imshow without resampling

Eric Firing <efiring@...229...> writes:

I'm not sure who the SVG expert is, and I presume the attached message
applies to pdf as well as ps. I'm bringing it to your attention
because it is suggesting what would seem to be significant
improvements in some backends by taking better advantage of their
native image support. I know nothing about this; would either of you
(or anyone else) like to comment?

Thanks for forwarding this Eric - yes, it applies to pdf.

From: Thomas Robitaille <thomas.robitaille@...149...>

I am using matplotlib to create postscript and SVG files. I am
currently using imshow to show the contents of an array, but this
means that when saving vector graphics files, matplotlib resamples the
image/array onto a finer grid. [...] Postscript and SVG (as languages)
both allow a bitmap of an arbitrary resolution to be scaled,
translated, and rotated without resampling.

This is complicated by the wide variety of interpolation methods offered
by imshow:

        Acceptable values are *None*, 'nearest', 'bilinear',
          'bicubic', 'spline16', 'spline36', 'hanning', 'hamming',
          'hermite', 'kaiser', 'quadric', 'catrom', 'gaussian',
          'bessel', 'mitchell', 'sinc', 'lanczos',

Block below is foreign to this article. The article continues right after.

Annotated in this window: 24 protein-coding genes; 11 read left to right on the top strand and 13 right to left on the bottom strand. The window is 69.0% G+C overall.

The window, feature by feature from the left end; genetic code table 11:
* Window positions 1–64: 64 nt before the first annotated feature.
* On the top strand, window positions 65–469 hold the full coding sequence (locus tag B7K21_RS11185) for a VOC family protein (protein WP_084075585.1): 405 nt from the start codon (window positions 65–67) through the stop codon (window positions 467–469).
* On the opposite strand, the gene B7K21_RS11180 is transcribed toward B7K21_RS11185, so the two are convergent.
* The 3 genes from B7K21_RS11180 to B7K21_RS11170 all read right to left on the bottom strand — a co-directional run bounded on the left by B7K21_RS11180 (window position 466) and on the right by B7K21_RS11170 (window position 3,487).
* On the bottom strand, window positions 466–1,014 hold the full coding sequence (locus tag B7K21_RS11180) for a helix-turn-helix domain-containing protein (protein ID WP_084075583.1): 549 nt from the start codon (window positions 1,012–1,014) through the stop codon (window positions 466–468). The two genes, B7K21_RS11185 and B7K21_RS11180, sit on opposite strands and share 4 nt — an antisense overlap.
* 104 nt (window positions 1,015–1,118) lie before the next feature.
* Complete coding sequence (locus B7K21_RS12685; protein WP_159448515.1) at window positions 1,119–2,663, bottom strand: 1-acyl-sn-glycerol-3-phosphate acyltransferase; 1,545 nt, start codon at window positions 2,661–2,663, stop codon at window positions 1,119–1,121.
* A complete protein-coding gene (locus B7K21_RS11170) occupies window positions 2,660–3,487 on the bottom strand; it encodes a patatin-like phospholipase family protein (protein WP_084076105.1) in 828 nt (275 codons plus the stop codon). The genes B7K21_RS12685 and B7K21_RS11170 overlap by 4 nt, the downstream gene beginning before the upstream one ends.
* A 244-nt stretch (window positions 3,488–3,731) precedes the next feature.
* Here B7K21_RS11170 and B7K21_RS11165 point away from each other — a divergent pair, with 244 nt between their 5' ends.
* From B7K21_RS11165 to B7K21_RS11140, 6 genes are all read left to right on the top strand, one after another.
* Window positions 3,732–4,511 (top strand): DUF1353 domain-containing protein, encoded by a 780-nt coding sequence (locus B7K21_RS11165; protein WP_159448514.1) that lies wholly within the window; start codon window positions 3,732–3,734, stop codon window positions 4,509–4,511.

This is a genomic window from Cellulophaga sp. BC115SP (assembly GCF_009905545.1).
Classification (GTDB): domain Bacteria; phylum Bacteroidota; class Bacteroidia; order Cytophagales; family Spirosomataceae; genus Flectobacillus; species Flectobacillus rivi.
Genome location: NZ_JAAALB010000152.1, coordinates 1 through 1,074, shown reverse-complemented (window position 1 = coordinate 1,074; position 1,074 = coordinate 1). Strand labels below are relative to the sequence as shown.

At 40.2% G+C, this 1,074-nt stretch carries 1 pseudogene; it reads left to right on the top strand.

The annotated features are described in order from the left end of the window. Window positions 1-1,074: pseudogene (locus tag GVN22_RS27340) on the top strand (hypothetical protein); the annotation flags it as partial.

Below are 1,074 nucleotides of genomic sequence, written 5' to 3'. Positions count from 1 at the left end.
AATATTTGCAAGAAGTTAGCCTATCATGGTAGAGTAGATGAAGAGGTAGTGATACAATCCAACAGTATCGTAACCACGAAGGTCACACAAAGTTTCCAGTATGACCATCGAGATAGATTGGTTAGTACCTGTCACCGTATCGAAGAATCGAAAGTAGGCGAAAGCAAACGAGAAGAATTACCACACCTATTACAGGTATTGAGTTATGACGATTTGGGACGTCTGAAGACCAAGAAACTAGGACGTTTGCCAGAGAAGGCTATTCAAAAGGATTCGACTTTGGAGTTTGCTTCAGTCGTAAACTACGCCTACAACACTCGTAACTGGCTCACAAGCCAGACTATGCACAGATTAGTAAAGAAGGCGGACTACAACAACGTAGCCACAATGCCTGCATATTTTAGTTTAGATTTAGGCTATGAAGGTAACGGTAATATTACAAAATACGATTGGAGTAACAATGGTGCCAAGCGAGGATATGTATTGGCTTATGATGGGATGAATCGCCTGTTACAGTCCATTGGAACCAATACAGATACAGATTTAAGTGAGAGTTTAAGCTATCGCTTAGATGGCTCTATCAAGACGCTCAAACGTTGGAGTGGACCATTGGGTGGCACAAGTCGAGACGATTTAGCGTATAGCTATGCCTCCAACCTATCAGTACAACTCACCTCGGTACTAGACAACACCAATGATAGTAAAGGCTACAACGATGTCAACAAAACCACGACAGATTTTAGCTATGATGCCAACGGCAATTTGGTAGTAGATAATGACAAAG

where None means to use the matplotlibrc value, and I think the default
is bicubic. The 'nearest' case is what you get by simply scaling the
original bitmap, so in that case all vector backends could probably
support skipping the interpolation step. The other interpolation methods
could be programmed in Postscript, but that doesn't help with other
backends - though perhaps PDF shadings (gradient fills) could be hacked
to do this. I don't know anything about SVG.

I wonder how the API between the backend and the image object should
look like. Currently the AxesImage object does essentially

        im = self.make_image(renderer.get_image_magnification())
        renderer.draw_image(round(l), round(b), im, self.axes.bbox.frozen(),
                            clippath, affine)

and then the backend does things like

        h, w = im.get_size_out()
        [...]
        h,w,s = im.as_rgba_str()
        rgba.shape = (h, w, 4)
        rgb = rgba[:,:,:3]
        a = rgba[:,:,3:]

Instead, I suppose AxesImage needs to first query the renderer if it
supports the interpolation being used, and if so, call a new renderer
method, say draw_interpolated_image(im). Or perhaps it could just call
the new method, and its implementation in RendererBase would fall back
to interpolating the image and calling the old draw_image. Vector
backends could override it to be smarter when possible.

A possibly related thought: the pdf backend could render some kinds of
image files by passing through the encoded image data from the original
file, so when e.g. image_demo3.py does

        lena = Image.open('../data/lena.jpg')
        im = imshow(lena, origin='lower')

the pdf backend could try to read the JPEG file directly, and only
decode it into a bitmap if it happens to be a wrong subtype of JPEG. For
someone who's using big image files, this would decrease both rendering
time and output size, but I don't know if there are any actual users and
if the benefit is large enough to justify the added complexity - but if
we modify the API anyway to support non-resampling imshow, it might be
good to keep that use-case in mind.

···

--
Jouni K. Sepp�nen
http://www.iki.fi/jks